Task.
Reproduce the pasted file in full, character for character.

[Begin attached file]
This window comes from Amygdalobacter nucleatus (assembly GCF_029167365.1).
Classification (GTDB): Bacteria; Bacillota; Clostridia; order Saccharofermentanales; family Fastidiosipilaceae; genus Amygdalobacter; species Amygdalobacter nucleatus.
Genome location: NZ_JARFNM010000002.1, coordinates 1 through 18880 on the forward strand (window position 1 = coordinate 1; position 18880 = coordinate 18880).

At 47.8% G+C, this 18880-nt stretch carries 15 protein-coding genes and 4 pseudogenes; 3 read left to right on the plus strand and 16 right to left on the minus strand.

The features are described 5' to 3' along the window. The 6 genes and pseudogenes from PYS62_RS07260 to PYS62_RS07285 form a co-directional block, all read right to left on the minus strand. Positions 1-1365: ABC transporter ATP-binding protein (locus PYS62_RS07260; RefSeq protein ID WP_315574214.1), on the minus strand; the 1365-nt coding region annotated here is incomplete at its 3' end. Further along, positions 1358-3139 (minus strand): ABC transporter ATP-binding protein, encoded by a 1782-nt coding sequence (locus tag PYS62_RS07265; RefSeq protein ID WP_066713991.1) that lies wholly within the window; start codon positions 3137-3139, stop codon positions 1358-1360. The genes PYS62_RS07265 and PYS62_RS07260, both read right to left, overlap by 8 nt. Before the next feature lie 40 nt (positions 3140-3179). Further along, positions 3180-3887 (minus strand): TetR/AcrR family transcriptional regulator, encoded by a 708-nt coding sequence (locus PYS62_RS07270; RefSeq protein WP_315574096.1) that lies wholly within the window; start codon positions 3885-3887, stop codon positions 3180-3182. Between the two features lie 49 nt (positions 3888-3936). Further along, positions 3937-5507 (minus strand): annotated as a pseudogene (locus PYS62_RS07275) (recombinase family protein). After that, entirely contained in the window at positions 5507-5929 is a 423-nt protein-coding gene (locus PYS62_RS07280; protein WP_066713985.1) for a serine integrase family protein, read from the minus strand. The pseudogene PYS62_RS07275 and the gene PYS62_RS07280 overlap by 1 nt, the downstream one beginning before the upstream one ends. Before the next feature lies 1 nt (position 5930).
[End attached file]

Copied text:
This window comes from Amygdalobacter nucleatus (assembly GCF_029167365.1).
Classification (GTDB): Bacteria; Bacillota; Clostridia; order Saccharofermentanales; family Fastidiosipilaceae; genus Amygdalobacter; species Amygdalobacter nucleatus.
Genome location: NZ_JARFNM010000002.1, coordinates 1 through 18880 on the forward strand (window position 1 = coordinate 1; position 18880 = coordinate 18880).

At 47.8% G+C, this 18880-nt stretch carries 15 protein-coding genes and 4 pseudogenes; 3 read left to right on the plus strand and 16 right to left on the minus strand.

The features are described 5' to 3' along the window. The 6 genes and pseudogenes from PYS62_RS07260 to PYS62_RS07285 form a co-directional block, all read right to left on the minus strand. Positions 1-1365: ABC transporter ATP-binding protein (locus PYS62_RS07260; RefSeq protein ID WP_315574214.1), on the minus strand; the 1365-nt coding region annotated here is incomplete at its 3' end. Further along, positions 1358-3139 (minus strand): ABC transporter ATP-binding protein, encoded by a 1782-nt coding sequence (locus tag PYS62_RS07265; RefSeq protein ID WP_066713991.1) that lies wholly within the window; start codon positions 3137-3139, stop codon positions 1358-1360. The genes PYS62_RS07265 and PYS62_RS07260, both read right to left, overlap by 8 nt. Before the next feature lie 40 nt (positions 3140-3179). Further along, positions 3180-3887 (minus strand): TetR/AcrR family transcriptional regulator, encoded by a 708-nt coding sequence (locus PYS62_RS07270; RefSeq protein WP_315574096.1) that lies wholly within the window; start codon positions 3885-3887, stop codon positions 3180-3182. Between the two features lie 49 nt (positions 3888-3936). Further along, positions 3937-5507 (minus strand): annotated as a pseudogene (locus PYS62_RS07275) (recombinase family protein). After that, entirely contained in the window at positions 5507-5929 is a 423-nt protein-coding gene (locus PYS62_RS07280; protein WP_066713985.1) for a serine integrase family protein, read from the minus strand. The pseudogene PYS62_RS07275 and the gene PYS62_RS07280 overlap by 1 nt, the downstream one beginning before the upstream one ends. Before the next feature lies 1 nt (position 5930).